His oldest son, working hard by, ran to the house
for a gun; returning toward the spot where lay his
father’s body, he saw an Indian in the act of
seizing his brother, the little boy named Thomas.
He fired, with happy aim; the Indian fell dead, and
Thomas escaped to the house. This Thomas it was
who afterward became the father of Abraham Lincoln.
Of the other sons of Mordecai (great-uncles of the
President), Thomas also went to Kentucky, Isaac went
to Tennessee, while Jacob and John stayed in Virginia,
and begat progeny who became in later times ferocious
rebels, and of whom one wrote a very comical blustering
letter to his relative the President; and probably
another, bearing oddly enough the name of Abraham,
was a noted fighter. It is curious to observe
of what migratory stock we have here the sketch.
Mr. Shackford calls attention to the fact that through
six successive generations all save one were “pioneers
in the settlement of new countries,” thus:
1. Samuel came from England to Hingham, Massachusetts.
2. Mordecai lived and died at Scituate, close
by the place of his birth. 3. Mordecai moved,
and settled in Pennsylvania, in the neighborhood which
afterward became Berks County, while it was still
wilderness. 4. John moved into the wilds of Virginia.
5. Abraham went to the backwoods of Kentucky
shortly after Boone’s settlement. 6. Thomas
moved first into the sparsely settled parts of Indiana,
and thence went onward to a similar region in Illinois.
Thus in time was corroborated what Abraham Lincoln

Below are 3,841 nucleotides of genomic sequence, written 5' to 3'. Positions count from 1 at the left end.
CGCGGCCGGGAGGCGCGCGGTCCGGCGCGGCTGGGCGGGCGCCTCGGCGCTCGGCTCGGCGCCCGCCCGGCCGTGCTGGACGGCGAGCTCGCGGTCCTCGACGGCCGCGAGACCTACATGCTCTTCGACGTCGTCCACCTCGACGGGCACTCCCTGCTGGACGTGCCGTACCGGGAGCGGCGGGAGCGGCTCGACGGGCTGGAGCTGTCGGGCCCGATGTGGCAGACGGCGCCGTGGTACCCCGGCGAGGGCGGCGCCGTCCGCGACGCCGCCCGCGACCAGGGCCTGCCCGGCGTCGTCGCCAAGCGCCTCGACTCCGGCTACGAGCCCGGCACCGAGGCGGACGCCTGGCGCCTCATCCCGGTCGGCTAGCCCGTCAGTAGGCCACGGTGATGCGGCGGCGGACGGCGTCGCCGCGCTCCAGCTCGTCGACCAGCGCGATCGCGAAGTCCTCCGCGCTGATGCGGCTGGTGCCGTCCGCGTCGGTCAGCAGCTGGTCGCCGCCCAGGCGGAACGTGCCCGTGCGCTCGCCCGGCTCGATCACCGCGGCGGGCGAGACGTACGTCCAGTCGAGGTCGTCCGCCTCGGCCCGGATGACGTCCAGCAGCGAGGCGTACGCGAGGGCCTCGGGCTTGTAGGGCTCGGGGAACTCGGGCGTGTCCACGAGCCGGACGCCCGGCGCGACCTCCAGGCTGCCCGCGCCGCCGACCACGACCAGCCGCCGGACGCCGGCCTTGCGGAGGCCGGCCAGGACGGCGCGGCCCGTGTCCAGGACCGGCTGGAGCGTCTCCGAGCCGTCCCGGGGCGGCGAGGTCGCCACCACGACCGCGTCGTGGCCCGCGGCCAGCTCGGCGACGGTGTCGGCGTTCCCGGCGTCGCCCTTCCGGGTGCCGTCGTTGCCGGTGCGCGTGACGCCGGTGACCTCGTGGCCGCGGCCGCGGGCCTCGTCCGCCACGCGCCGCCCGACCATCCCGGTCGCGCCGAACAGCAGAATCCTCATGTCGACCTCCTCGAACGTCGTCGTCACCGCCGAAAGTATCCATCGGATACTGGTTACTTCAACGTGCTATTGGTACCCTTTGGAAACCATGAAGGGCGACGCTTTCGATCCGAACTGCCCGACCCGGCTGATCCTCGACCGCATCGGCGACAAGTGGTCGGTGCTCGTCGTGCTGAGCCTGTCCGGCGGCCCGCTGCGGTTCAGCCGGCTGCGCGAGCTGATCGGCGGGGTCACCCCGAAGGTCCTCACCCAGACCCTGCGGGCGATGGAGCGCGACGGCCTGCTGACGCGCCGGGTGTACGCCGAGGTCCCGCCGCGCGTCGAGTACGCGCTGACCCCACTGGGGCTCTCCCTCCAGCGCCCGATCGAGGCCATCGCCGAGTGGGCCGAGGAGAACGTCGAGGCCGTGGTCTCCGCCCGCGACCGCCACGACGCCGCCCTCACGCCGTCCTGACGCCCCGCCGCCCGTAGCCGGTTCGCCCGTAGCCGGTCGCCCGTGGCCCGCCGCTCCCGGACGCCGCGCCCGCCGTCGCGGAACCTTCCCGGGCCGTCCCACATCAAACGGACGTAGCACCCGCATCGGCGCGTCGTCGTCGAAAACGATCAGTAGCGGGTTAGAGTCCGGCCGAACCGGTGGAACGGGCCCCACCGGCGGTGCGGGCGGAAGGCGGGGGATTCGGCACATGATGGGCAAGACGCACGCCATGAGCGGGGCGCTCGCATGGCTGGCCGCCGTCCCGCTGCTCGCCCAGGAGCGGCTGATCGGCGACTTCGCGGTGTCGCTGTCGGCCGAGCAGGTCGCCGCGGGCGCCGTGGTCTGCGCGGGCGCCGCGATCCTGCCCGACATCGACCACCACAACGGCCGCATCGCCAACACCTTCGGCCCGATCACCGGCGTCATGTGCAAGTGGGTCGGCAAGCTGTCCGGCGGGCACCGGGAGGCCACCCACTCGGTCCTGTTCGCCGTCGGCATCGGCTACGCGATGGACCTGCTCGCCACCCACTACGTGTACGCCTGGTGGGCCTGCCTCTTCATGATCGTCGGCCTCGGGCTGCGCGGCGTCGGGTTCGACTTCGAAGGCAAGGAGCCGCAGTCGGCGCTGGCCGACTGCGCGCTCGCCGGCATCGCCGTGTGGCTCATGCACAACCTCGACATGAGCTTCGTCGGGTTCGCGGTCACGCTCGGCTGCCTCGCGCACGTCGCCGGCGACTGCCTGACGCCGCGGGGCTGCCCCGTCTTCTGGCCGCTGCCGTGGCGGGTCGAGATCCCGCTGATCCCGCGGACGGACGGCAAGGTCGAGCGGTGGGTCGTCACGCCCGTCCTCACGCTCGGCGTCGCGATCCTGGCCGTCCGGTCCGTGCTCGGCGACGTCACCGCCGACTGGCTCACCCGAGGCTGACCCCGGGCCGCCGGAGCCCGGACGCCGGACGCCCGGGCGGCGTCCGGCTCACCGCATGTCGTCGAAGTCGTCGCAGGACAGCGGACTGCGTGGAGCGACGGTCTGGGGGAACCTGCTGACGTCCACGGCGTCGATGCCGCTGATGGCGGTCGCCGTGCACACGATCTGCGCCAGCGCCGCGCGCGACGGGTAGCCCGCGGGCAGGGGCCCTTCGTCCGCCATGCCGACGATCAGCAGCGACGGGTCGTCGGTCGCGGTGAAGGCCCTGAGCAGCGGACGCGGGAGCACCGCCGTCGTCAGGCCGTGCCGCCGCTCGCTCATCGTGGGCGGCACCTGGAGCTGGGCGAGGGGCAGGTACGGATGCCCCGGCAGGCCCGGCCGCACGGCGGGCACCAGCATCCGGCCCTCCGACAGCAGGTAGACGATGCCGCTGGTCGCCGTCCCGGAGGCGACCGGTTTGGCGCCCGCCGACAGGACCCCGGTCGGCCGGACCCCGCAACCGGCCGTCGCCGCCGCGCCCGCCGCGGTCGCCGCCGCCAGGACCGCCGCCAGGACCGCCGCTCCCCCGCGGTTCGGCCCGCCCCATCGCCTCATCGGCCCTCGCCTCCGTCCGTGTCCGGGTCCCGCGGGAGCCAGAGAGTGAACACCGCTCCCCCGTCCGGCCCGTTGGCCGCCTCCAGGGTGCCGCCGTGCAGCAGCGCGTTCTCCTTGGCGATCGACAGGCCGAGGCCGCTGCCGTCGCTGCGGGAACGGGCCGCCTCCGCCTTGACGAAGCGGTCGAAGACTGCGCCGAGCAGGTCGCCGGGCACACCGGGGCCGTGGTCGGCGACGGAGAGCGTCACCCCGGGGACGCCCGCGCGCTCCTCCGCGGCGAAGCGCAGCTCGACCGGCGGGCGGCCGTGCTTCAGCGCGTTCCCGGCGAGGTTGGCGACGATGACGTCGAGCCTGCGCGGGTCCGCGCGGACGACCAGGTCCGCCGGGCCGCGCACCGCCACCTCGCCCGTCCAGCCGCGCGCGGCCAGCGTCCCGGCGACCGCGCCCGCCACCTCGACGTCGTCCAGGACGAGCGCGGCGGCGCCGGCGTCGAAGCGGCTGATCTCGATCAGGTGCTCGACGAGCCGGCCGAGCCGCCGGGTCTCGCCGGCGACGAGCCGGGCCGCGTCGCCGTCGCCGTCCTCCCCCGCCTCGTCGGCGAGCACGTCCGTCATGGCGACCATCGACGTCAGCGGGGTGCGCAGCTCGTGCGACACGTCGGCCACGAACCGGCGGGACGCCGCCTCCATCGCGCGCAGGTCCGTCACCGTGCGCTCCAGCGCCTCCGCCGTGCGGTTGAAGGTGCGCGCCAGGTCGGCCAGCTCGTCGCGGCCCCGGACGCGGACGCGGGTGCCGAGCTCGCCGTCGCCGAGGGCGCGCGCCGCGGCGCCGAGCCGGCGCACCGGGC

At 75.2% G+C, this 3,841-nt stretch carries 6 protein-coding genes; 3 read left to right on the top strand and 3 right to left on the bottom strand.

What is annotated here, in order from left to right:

wrote in 1848 in one of the above-mentioned letters
to Hon. Solomon Lincoln: “We have a vague
tradition that my great-grandfather went from Pennsylvania
to Virginia, and that he was a Quaker.”
It is of little consequence that this “vague
tradition” was stoutly contradicted by the President’s
father, the ignorant Thomas, who indignantly denied
that either a Puritan or a Quaker could be found in
the line of his forbears, and who certainly seemed
to set heredity at defiance if such were the case.
But while thus repudiating others, Thomas himself
was in some danger of being repudiated; for so pained
have some persons been by the necessity of recognizing
Thomas Lincoln as the father of the President, that
they have welcomed, as a happy escape from this so
miserable paternity, a bit of gratuitous and unsupported
gossip, published, though perhaps with more of malice
than of faith, by Mr. Herndon, to the effect that Abraham
Lincoln was the illegitimate son of some person unknown,
presumably some tolerably well-to-do Kentuckian, who
induced Thomas to assume the role of parent.